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(BRUSSELS) – The EU criticised Myanmar on Tuesday after baton-wielding police dispersed a student rally and arrested dozens of protesters in a crackdown which has raised fears of a return to junta-era repression.
The 28-nation bloc also defended its 2013 decision to launch a 10-million-euro programme to train Myanmar police in dealing with demonstrations, saying it was part of efforts to support reform.
“The European Union is following with concern recent clashes in relation to ongoing protests and deeply regrets the use of force against peaceful demonstrators,” a spokeswoman said in an email to AFP.
Myanmar police carted away two truckloads of protesters after violently breaking up the rally in the central town of Letpadan, according to an AFP reporter at the scene, and police said 127 were arrested.
The crackdown comes just days after authorities used violence to end a rally in support of the students in the commercial hub of Yangon, prompting condemnation from rights campaigners.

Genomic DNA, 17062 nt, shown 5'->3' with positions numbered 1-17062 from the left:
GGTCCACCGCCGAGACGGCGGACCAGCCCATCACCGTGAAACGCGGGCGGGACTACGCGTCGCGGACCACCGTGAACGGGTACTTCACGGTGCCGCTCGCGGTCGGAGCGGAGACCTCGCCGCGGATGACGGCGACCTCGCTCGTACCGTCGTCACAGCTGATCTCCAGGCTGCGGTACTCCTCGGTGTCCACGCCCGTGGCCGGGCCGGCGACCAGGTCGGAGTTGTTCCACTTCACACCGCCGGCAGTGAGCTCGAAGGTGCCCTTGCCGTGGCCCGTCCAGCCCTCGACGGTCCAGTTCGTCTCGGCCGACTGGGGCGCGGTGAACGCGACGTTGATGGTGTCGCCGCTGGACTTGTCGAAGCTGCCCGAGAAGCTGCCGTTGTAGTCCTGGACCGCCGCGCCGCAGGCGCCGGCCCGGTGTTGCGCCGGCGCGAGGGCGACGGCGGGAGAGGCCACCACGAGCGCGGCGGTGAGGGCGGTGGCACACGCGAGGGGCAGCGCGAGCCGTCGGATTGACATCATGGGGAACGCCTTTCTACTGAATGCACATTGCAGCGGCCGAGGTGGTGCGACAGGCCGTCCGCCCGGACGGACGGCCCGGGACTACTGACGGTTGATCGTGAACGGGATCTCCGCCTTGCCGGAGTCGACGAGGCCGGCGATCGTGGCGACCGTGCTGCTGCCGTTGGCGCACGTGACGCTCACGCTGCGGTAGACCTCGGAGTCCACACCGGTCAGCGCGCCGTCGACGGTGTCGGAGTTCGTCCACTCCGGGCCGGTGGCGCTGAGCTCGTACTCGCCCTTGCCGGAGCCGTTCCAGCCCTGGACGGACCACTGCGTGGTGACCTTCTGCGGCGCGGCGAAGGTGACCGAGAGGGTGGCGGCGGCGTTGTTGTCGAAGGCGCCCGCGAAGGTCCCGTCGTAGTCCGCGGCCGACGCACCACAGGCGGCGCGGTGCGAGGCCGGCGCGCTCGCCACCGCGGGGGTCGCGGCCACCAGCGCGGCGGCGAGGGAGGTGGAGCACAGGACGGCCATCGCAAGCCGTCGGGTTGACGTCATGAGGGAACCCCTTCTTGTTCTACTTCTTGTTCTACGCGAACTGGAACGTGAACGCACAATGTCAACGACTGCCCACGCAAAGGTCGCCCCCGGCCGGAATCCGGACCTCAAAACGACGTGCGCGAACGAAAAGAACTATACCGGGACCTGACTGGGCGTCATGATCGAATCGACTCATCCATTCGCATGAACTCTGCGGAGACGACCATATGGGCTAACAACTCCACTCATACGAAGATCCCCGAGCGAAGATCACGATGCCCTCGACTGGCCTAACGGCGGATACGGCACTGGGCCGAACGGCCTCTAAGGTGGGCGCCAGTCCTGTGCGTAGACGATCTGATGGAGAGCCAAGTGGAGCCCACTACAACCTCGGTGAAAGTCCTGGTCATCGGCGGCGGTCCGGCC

The EU said the clashes showed the need for further reform by Myanmar’s military-dominated government but insisted that it was right to launch the training programme for riot police.
“Since the beginning of the EU project, progress has been made,” the spokeswoman said.
“When it comes to EU-trained police units, a difference in approach has been acknowledged, including by human rights organisations.
“Change, however, does not happen overnight, it requires a shift in the mindset and recent events confirm the necessity of more and continued reform.”
The EU “remains committed to supporting positive change in Myanmar in general — and the important process of reforming the police in particular”, the spokeswoman added.